Sales Report - NOVEMBER 2012

In November the 10th sale at was a great success with a record number of lots sold. Four lots sold for over $20,000 each. Of the 963 corkscrew lots offered 599 were sold, a clearance rate of 62%. now has over 800 registered participants of whom almost 200 participated as successful buyers or sellers in the recent auction. While the Romanian buyer with the screen name of “fotodeal” dominated the sale purchasing 222 pieces (37%) , there were 118 other buyers. This high participation is very gratifying because encouraging corkscrew collecting is the primary objective of the sponsors, ICCAuctions.


Some monumental corkscrews were sold in November.

One was a brass mechanical 1839 UK patented Shrapnel (lot #10357) which sold for $25,200. It was the invention of Henry Shrapnel, the son of General Henry Shrapnel who invented the exploding artillery shell . Perhaps the most prized of all corkscrews is the magnificent silver-gilt Shrapnel complete with embroidered bottle flaps, which was given by Shrapnel to Prince Albert in 1840 and is now in Queen Elizabeth’s collection. It is also pictured on the front page of Fletcher Wallis’ “British Corkscrew Patents.”

Other keenly contested items were two German corkscrews ,both with German patent markings but no known patents: a possibly unique German Columbus variation ( #10636) which ended at $21,600 and direct pressure lever with bottle grips (#10644) for $17,100. After spirited bidding by an American collector, both these and the Shrapnel were won by fotodeal.

1839 UK patented Shrapnel (#10357)

Direct pressure lever with bottle grips (#10644)

Two US patents also sold for high prices, a rare White lever (#10649) for $25,000, and a possibly unique Chinnock with crank handle and cork ejector (#10634) for $20,000.

French ‘Le Cric” (#10699)

Fifteen corkscrews sold for more than $5,000. All were mechanical, and included a mix of British, German and American plus the interesting French ‘Le Cric” (#10699), which reached $7,142. The Le Cric is a rare “modern” corkscrew made in 1953 by LaSociete Infa. It is well designed, well-made and employs the same car jack principle that is used by the Spanish Puigpull waiters corkscrew now on the market for $25.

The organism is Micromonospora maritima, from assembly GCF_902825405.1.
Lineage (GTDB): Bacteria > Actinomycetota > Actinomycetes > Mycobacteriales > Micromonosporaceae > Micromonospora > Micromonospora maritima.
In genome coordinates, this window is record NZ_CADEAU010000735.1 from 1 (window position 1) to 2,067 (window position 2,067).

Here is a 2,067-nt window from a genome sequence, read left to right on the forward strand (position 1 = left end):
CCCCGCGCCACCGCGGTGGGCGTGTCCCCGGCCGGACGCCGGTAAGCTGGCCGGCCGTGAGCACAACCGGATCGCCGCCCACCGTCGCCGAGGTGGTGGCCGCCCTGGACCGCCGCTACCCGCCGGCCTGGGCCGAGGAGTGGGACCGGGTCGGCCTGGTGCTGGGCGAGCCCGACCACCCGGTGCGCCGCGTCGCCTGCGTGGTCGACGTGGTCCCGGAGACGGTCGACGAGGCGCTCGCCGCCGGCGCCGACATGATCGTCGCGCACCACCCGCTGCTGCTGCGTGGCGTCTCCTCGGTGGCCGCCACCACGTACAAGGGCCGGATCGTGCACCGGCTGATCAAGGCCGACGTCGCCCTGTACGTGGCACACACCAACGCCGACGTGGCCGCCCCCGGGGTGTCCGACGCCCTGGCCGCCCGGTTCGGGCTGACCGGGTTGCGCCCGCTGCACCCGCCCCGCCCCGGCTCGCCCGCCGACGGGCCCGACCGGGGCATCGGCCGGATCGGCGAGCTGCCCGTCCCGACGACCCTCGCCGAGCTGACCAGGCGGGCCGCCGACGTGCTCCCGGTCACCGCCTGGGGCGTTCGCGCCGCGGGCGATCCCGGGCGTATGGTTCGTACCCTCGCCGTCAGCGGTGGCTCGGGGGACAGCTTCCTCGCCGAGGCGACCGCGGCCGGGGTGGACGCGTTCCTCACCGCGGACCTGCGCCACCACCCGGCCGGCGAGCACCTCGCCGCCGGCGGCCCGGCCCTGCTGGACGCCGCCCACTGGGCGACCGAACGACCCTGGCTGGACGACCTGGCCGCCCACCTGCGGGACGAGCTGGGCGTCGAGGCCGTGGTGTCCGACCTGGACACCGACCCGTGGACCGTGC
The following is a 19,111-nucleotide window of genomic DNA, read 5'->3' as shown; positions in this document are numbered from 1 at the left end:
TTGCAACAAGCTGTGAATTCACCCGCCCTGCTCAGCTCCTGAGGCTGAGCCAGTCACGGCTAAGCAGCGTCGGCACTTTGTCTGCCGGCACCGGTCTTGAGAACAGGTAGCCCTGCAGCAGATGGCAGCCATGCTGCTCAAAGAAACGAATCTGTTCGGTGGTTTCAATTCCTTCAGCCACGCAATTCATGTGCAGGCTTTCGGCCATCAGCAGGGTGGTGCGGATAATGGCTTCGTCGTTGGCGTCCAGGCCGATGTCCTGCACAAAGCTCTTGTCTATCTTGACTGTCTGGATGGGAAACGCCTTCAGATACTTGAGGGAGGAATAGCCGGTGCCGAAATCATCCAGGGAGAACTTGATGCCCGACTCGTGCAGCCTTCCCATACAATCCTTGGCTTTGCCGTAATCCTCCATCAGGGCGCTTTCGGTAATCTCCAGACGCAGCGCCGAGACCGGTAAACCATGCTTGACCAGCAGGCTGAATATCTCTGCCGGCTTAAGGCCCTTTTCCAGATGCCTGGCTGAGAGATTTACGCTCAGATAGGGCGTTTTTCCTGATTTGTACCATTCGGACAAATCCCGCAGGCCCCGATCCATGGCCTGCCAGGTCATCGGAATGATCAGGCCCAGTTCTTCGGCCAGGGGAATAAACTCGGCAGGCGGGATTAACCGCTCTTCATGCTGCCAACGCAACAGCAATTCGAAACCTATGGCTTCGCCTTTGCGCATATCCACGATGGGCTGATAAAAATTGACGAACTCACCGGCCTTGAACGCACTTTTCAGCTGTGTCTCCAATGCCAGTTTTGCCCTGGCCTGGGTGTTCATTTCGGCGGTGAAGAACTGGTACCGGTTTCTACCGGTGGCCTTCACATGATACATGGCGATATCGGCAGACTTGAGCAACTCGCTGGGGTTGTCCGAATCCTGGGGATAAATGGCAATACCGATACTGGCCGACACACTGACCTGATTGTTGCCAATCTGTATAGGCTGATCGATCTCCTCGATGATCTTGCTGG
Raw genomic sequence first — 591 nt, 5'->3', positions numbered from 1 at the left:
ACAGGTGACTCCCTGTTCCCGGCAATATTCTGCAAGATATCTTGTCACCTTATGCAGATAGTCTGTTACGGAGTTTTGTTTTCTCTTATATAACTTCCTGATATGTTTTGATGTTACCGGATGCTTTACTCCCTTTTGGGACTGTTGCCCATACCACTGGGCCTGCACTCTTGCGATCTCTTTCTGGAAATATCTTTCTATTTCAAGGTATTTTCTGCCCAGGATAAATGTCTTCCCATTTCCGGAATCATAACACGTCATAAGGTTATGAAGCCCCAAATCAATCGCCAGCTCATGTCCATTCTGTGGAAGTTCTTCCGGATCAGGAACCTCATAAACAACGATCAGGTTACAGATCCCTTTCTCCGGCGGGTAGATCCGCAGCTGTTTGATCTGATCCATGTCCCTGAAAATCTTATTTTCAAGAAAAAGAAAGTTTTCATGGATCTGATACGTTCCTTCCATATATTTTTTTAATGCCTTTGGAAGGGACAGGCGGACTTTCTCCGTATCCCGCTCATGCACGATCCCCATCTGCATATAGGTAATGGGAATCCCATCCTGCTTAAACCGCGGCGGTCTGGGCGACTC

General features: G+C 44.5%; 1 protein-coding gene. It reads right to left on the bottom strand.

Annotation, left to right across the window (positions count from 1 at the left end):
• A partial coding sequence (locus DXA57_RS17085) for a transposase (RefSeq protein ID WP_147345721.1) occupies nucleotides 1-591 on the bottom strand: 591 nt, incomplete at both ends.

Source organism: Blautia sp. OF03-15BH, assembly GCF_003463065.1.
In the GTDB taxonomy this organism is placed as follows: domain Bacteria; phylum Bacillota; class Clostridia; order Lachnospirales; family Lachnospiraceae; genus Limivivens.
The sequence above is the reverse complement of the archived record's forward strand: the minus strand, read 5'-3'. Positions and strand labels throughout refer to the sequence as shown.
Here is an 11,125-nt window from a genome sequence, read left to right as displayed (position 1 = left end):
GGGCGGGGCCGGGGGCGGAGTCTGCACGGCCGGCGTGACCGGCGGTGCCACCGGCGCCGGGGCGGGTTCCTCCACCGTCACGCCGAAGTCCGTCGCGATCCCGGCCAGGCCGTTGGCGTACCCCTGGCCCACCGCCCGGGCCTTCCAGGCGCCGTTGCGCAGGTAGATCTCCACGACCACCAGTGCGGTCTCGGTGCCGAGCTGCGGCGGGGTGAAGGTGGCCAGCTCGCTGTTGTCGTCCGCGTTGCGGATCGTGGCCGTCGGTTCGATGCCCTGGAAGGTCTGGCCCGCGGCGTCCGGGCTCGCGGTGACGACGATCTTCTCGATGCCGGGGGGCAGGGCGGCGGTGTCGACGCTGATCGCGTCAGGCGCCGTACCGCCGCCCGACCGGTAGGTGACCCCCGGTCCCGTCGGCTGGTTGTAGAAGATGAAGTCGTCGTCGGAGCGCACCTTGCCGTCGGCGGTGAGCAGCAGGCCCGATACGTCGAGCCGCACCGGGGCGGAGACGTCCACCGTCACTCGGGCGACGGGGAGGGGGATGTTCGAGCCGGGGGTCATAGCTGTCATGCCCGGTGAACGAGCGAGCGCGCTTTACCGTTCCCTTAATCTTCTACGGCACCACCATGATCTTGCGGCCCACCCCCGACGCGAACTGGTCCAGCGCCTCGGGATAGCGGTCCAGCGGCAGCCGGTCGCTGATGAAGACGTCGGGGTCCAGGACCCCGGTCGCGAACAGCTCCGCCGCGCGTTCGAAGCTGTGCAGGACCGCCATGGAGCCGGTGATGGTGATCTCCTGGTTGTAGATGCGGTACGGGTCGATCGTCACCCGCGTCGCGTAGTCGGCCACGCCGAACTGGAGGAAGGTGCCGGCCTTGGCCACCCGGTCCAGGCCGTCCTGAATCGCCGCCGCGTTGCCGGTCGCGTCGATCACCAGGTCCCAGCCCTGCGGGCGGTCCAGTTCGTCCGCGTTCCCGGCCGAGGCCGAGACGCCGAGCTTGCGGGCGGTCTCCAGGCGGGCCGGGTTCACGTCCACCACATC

Two previously unrecorded variations of rare corkscrews sold for impressive prices: a German Archimedes with an unusual spring (#10486) went for $6,438 and an attractive English Newton Ratchet (#10323) in nickel and bone instead of the usual wood and brass sold for $5,087. A US Blake patent (#11096) with a typical wire worm reached a very respectable $8,000. In Sale 9 in May, a Blake with a rarer bladed worm had slipped through for “only” $5,000.


Jones 1 (#10537)

ICCAuctions’ objective is to encourage corkscrew collecting by providing a reliable market for a wide range of quality corkscrews at fair market prices. While the objective is not to provide bargains, there were many good buying opportunities in November. A few standouts were a fine Jones 1 (#10537) for $1,910, a Griswold easer (#11212) for $250, two Tucker levers (#10396 and #10971) each for $1,000,and two different Dico perpetuals (#11155 and #11158) for $168 and $145. And perhaps the $20,000 Chinnock noted above?

Some combined lots provided good buying. A lot of six Curley variations (#11280) for $1,100 stood out, as did a lot including a Flowers multitool (#10328) for $175 and a lot containing ten varied Cellarmans (#11363) for $85.


Among the more unusual but eagerly sought-after lots were three patented or registered can openers; a German (#10589) for $425, an American (#10999) for $484 and an old English example (#10429) for $598.

1945 NZ patented Mason (#11204)

Perhaps least imposing lot was the 1945 NZ patented Mason combination opener (#11204) with a rather pathetic worm which sold for $300 - a similar price to one sold in the May 2012 sale.

As in May , fotodeal dominated the Sale, but there were a few lots (#10771 and #10613) where he lost interest in the face of determined bidding. And he missed out on a most unusual 18th century folding corkscrew (#10521) which he bid for below the reserve. It sold after the auction.


The success of our sales is starting to attract valuable publicity in both the general and collector media.

The New York Times on 8 November focused on the May sale results and reported that “fotodeal”, the Romanian collector Ion Chirescu, is planning to open his Corkscrew Museum in 2015 in Bucharest. Chirescu has also offered to host the 2015 meeting of the Canadian Corkscrew Collectors Club at the new museum.

The May sale also received very welcome coverage in the Maine Antique Digest and the New York-Pennsylvania Collector. Antique Trader offered an online write-up. Antique Week Eastern Edition published a large front-page story, available to registered users..

The database of over 4,000 past sales, is now a valuable research tool and is becoming the benchmark for valuation. It remains open to all internet users and exposes many visitors to the fascination of collectible corkscrews.

Terms & Conditions - Fees - Privacy